#### Bah, old news

Lego mindstorms has been doing this for more than a decade. Except the 3D printing bit, you have to do that by hand.

5 publicly visible posts • joined 1 Nov 2007

Saturday 2nd February 2008 03:30 GMT #### A bit more than just 00 01 10 11

I think you've gotten the idea behind quantum computing a bit wrong. Qubits aren't just able to store 00 01 10 11 instead of only 0 or 1. If that were the case then they'd be nothing special.

The reason that Qubits are so interesting is because you can use them to solve problems that are impossible for "normal" computers to achieve in a practical timeframe.

For example, if you want to figure out which two prime numbers multiply together to make 65, a normal computer has to do this by trial and error, for example see if 65 can be divided by 2 (no), then see if it can be divided by 3 (no), divide by 5 (yes) -> ok then the answer is 5 * 13. When the numbers are very big, this takes billions of years even with very powerful computers.

Now the reason a quantum computer could be useful for this problem is because it can effectively try all possible combinations of prime numbers at the same time and immediately find the single correct answer. The Qubits are the reason it can do this.

There are a lot of these trial-and-error problems in practical situations that could be revolutionised by Quantum computing. Cryptography is the most obvious one but there are plenty of others.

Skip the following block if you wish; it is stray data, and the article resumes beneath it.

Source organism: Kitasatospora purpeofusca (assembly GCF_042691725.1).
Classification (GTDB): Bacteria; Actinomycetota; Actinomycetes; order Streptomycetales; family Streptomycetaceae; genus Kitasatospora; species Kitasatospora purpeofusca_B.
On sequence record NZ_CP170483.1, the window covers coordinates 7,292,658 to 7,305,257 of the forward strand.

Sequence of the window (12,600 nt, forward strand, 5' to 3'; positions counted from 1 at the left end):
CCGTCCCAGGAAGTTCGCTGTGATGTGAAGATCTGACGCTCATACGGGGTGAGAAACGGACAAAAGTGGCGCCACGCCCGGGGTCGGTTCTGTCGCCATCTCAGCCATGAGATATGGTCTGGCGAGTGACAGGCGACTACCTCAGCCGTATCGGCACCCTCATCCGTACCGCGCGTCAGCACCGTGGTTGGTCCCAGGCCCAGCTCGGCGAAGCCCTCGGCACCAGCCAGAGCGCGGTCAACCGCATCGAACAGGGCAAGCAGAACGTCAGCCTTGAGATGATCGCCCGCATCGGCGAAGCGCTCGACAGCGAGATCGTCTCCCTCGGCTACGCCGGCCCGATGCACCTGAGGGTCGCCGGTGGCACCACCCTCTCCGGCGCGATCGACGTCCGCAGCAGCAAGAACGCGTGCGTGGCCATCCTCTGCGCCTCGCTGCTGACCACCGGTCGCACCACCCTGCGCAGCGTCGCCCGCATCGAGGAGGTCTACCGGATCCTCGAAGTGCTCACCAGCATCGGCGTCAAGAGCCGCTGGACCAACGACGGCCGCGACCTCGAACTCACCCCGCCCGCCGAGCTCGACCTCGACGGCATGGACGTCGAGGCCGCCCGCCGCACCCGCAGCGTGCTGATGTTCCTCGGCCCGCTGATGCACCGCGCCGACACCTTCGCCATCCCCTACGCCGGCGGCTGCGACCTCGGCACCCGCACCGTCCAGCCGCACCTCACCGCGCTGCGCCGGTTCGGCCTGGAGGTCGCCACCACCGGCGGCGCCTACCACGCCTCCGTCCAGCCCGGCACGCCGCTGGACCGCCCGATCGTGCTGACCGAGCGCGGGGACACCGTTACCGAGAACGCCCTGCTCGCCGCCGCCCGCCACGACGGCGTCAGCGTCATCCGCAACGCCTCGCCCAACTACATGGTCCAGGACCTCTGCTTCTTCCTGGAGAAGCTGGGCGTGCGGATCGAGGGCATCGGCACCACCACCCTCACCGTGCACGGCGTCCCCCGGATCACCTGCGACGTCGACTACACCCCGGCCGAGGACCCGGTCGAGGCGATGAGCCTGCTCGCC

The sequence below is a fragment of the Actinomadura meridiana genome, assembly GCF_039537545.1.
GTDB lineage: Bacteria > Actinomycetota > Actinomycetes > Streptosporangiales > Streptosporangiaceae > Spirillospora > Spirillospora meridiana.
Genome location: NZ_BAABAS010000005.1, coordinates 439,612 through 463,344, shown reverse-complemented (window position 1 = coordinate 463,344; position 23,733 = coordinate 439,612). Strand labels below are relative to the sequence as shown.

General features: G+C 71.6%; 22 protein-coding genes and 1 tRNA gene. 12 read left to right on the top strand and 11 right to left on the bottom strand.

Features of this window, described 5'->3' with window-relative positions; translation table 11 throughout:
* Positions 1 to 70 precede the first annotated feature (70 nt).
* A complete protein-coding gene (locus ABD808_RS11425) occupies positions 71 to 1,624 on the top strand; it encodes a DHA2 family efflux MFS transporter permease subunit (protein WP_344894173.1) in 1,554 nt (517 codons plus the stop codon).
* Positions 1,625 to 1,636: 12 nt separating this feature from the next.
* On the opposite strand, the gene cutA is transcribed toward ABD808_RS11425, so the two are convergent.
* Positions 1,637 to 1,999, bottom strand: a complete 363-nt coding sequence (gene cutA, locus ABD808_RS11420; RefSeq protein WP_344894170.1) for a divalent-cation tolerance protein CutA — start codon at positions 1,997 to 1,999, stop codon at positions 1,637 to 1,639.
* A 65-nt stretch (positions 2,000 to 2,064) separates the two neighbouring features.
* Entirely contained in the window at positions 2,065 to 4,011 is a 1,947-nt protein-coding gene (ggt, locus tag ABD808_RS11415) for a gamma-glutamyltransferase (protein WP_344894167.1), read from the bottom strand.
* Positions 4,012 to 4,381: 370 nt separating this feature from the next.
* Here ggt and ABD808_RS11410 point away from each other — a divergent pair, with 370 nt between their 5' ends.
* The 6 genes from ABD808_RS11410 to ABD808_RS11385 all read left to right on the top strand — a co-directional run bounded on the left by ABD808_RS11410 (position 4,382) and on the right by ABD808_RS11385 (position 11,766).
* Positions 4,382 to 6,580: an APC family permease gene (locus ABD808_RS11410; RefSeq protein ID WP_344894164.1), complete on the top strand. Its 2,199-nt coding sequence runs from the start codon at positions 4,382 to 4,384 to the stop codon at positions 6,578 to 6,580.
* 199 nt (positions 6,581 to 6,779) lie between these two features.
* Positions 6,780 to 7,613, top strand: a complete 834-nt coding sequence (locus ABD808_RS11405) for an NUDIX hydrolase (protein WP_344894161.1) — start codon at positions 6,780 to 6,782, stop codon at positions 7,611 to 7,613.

Thursday 1st November 2007 12:54 GMT #### Not so dumb after all?

It's a pretty simple idea:

if a 5g bullet moving at 330 m/s undergoes an elastic collision (i.e. no loss of kinetic energy) with an 80kg person initially at rest, then after the collision the person will be travelling at about 0.04 m/s (i.e. 4 cm/s) and the bullet will riccochet off at about 329.96 m/s. The target absorbs a mere 0.064 Joules of energy, the same amount as dropping a marble onto your chest from a height of a metre. As Anonymous coward above said (although he/she got the physics wrong too), simple physics - conservation of momentum and conservation of kinetic energy.

As is clear from the article, this won't work unless you fix the nanotube fibres at the ends, so your armour will have to be very stiff - think a mesh of nanotubes like flyscreen, attached at the points that they cross over, so that any nanotubes being hit by the bullet will pull sideways on the perpendicular nanotubes. The armour would be a shell, not a flexible fabric.

But these are trifling details of implementation, once the theory proves it can be done....